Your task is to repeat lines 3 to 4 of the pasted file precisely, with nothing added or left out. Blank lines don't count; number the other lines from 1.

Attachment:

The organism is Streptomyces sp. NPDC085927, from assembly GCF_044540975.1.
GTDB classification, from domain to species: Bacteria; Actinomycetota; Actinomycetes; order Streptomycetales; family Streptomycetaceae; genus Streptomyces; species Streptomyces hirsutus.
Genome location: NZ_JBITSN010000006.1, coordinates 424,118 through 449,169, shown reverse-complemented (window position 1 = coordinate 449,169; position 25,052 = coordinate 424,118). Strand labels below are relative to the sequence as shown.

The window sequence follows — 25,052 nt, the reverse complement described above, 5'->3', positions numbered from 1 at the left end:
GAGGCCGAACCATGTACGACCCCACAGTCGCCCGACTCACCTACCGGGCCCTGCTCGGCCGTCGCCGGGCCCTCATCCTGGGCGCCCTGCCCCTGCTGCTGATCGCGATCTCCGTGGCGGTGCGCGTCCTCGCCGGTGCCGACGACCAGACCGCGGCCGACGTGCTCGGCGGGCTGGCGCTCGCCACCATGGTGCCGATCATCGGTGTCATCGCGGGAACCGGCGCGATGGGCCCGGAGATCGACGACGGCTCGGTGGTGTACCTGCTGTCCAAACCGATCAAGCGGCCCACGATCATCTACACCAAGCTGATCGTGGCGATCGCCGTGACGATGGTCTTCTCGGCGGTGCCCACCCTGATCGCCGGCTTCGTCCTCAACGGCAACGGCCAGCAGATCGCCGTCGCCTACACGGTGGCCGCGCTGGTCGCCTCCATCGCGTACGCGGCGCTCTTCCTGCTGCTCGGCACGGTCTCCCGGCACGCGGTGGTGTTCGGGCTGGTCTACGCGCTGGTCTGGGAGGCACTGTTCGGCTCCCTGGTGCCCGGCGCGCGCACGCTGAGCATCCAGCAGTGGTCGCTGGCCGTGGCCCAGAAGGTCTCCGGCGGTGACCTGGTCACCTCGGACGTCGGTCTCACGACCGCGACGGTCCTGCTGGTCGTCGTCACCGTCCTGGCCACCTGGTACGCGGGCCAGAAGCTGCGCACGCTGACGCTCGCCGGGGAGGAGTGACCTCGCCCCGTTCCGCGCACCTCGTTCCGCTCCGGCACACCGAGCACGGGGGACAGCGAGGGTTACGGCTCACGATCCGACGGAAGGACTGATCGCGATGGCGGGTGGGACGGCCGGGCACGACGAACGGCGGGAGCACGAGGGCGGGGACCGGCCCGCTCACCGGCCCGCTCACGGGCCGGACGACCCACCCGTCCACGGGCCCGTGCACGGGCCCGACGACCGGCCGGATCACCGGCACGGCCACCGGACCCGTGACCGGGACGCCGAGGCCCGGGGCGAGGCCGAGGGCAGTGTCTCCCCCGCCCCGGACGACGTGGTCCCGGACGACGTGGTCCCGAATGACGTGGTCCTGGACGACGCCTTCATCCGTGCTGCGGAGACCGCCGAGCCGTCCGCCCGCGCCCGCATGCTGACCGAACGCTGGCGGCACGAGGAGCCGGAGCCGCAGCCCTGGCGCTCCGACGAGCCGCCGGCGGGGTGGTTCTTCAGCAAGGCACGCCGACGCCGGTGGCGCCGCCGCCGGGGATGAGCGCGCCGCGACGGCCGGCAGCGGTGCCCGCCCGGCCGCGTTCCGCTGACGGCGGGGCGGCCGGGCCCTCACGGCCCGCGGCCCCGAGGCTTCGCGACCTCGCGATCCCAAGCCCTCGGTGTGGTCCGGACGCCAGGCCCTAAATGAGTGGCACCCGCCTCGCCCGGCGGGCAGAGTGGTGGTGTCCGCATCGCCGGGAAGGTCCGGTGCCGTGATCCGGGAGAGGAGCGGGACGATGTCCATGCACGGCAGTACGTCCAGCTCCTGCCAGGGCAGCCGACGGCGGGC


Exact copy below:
Genome location: NZ_JBITSN010000006.1, coordinates 424,118 through 449,169, shown reverse-complemented (window position 1 = coordinate 449,169; position 25,052 = coordinate 424,118). Strand labels below are relative to the sequence as shown.

The window sequence follows — 25,052 nt, the reverse complement described above, 5'->3', positions numbered from 1 at the left end: